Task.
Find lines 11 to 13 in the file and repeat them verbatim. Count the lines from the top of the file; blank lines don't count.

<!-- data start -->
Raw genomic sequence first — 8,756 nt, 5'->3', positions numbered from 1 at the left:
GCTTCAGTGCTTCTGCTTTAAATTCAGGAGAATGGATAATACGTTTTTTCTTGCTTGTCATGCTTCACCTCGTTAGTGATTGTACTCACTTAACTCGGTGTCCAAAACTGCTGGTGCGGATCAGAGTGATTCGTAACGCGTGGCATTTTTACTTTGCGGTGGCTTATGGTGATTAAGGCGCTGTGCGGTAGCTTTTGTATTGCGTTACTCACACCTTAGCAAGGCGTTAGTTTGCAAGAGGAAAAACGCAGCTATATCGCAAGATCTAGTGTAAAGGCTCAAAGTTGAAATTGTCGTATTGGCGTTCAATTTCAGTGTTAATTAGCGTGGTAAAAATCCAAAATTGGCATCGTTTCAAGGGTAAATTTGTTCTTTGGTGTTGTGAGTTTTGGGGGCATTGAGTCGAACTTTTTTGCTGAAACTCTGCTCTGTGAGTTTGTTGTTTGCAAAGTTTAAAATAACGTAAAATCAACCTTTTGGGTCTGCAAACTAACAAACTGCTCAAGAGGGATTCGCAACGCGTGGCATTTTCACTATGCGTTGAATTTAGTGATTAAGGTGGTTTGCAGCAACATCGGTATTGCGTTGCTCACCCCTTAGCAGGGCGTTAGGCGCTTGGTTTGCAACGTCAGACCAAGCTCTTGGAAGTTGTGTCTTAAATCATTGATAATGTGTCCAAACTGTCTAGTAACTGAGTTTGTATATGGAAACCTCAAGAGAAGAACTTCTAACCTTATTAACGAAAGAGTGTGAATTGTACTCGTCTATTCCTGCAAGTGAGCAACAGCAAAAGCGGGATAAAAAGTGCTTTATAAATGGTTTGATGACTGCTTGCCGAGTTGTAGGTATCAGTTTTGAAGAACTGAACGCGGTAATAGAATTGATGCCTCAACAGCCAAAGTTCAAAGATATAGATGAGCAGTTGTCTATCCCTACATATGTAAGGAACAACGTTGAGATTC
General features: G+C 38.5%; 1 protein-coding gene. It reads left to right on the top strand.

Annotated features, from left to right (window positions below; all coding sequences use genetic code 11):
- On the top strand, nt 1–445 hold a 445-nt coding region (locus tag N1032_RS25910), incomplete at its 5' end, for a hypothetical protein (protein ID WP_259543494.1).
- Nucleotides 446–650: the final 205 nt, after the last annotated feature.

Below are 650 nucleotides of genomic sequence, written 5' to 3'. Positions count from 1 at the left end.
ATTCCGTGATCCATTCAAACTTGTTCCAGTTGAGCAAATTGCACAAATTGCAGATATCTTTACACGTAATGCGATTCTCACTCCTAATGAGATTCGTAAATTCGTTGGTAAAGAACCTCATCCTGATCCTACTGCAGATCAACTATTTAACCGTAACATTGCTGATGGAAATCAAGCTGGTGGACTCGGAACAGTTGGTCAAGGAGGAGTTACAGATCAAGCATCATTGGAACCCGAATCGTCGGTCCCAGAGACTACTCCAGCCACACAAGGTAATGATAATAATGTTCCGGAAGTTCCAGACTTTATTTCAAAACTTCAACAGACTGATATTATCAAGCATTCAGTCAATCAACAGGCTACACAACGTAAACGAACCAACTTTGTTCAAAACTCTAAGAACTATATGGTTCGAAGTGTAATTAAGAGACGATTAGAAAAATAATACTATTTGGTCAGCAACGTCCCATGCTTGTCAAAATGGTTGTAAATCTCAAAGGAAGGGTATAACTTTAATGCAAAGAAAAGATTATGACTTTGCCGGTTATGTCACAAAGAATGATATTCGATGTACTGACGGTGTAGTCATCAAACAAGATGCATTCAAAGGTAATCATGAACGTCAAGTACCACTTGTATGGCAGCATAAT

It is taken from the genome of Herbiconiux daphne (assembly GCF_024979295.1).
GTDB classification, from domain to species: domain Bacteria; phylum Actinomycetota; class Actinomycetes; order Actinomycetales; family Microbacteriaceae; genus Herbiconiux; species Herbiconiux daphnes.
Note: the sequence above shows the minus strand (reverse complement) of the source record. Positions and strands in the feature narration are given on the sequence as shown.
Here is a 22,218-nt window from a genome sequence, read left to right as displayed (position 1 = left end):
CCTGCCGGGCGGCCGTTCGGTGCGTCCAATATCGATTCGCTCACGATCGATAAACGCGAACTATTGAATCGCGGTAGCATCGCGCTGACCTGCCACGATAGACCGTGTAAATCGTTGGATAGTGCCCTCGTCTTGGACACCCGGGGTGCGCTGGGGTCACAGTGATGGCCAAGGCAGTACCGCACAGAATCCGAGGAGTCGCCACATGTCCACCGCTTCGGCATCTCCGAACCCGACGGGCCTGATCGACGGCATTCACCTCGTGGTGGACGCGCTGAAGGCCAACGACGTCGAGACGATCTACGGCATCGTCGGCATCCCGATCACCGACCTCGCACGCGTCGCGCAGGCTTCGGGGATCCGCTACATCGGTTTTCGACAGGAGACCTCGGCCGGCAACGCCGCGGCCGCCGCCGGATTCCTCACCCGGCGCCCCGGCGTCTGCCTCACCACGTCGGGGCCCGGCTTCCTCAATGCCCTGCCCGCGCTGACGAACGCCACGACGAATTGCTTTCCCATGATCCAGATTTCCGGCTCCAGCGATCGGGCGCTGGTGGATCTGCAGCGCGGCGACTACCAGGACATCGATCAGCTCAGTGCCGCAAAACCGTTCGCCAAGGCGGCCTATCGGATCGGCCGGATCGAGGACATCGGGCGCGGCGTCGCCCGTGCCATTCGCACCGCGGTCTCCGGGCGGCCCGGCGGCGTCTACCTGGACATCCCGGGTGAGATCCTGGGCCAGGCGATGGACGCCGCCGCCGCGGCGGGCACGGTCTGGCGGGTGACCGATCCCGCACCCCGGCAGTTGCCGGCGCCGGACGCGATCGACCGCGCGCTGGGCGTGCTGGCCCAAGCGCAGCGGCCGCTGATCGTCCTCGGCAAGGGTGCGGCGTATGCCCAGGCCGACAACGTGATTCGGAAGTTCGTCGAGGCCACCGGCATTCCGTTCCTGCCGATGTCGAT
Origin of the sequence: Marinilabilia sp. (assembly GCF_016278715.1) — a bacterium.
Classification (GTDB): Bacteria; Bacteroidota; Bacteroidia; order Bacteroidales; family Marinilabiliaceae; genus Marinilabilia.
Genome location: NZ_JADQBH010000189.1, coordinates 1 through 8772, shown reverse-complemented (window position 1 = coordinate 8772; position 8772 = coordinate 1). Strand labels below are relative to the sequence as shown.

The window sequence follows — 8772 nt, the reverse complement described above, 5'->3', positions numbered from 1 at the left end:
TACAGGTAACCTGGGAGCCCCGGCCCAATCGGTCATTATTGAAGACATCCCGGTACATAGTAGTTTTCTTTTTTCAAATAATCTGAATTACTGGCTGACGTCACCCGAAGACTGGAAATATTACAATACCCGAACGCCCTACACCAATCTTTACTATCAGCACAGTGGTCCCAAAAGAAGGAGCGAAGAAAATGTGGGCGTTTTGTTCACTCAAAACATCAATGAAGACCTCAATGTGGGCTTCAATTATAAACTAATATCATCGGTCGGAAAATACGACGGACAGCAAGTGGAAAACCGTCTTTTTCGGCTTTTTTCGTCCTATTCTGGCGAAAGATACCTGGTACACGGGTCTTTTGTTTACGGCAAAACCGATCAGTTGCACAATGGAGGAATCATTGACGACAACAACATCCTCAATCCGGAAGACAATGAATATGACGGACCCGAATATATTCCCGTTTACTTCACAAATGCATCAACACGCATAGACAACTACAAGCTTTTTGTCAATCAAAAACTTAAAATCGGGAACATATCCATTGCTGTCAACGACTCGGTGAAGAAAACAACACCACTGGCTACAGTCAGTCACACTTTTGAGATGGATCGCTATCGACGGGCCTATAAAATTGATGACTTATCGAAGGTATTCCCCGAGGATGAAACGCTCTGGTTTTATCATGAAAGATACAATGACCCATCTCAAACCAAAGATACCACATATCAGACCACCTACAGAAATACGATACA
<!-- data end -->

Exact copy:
Note: the sequence above shows the minus strand (reverse complement) of the source record. Positions and strands in the feature narration are given on the sequence as shown.
Here is a 22,218-nt window from a genome sequence, read left to right as displayed (position 1 = left end):
CCTGCCGGGCGGCCGTTCGGTGCGTCCAATATCGATTCGCTCACGATCGATAAACGCGAACTATTGAATCGCGGTAGCATCGCGCTGACCTGCCACGATAGACCGTGTAAATCGTTGGATAGTGCCCTCGTCTTGGACACCCGGGGTGCGCTGGGGTCACAGTGATGGCCAAGGCAGTACCGCACAGAATCCGAGGAGTCGCCACATGTCCACCGCTTCGGCATCTCCGAACCCGACGGGCCTGATCGACGGCATTCACCTCGTGGTGGACGCGCTGAAGGCCAACGACGTCGAGACGATCTACGGCATCGTCGGCATCCCGATCACCGACCTCGCACGCGTCGCGCAGGCTTCGGGGATCCGCTACATCGGTTTTCGACAGGAGACCTCGGCCGGCAACGCCGCGGCCGCCGCCGGATTCCTCACCCGGCGCCCCGGCGTCTGCCTCACCACGTCGGGGCCCGGCTTCCTCAATGCCCTGCCCGCGCTGACGAACGCCACGACGAATTGCTTTCCCATGATCCAGATTTCCGGCTCCAGCGATCGGGCGCTGGTGGATCTGCAGCGCGGCGACTACCAGGACATCGATCAGCTCAGTGCCGCAAAACCGTTCGCCAAGGCGGCCTATCGGATCGGCCGGATCGAGGACATCGGGCGCGGCGTCGCCCGTGCCATTCGCACCGCGGTCTCCGGGCGGCCCGGCGGCGTCTACCTGGACATCCCGGGTGAGATCCTGGGCCAGGCGATGGACGCCGCCGCCGCGGCGGGCACGGTCTGGCGGGTGACCGATCCCGCACCCCGGCAGTTGCCGGCGCCGGACGCGATCGACCGCGCGCTGGGCGTGCTGGCCCAAGCGCAGCGGCCGCTGATCGTCCTCGGCAAGGGTGCGGCGTATGCCCAGGCCGACAACGTGATTCGGAAGTTCGTCGAGGCCACCGGCATTCCGTTCCTGCCGATGTCGAT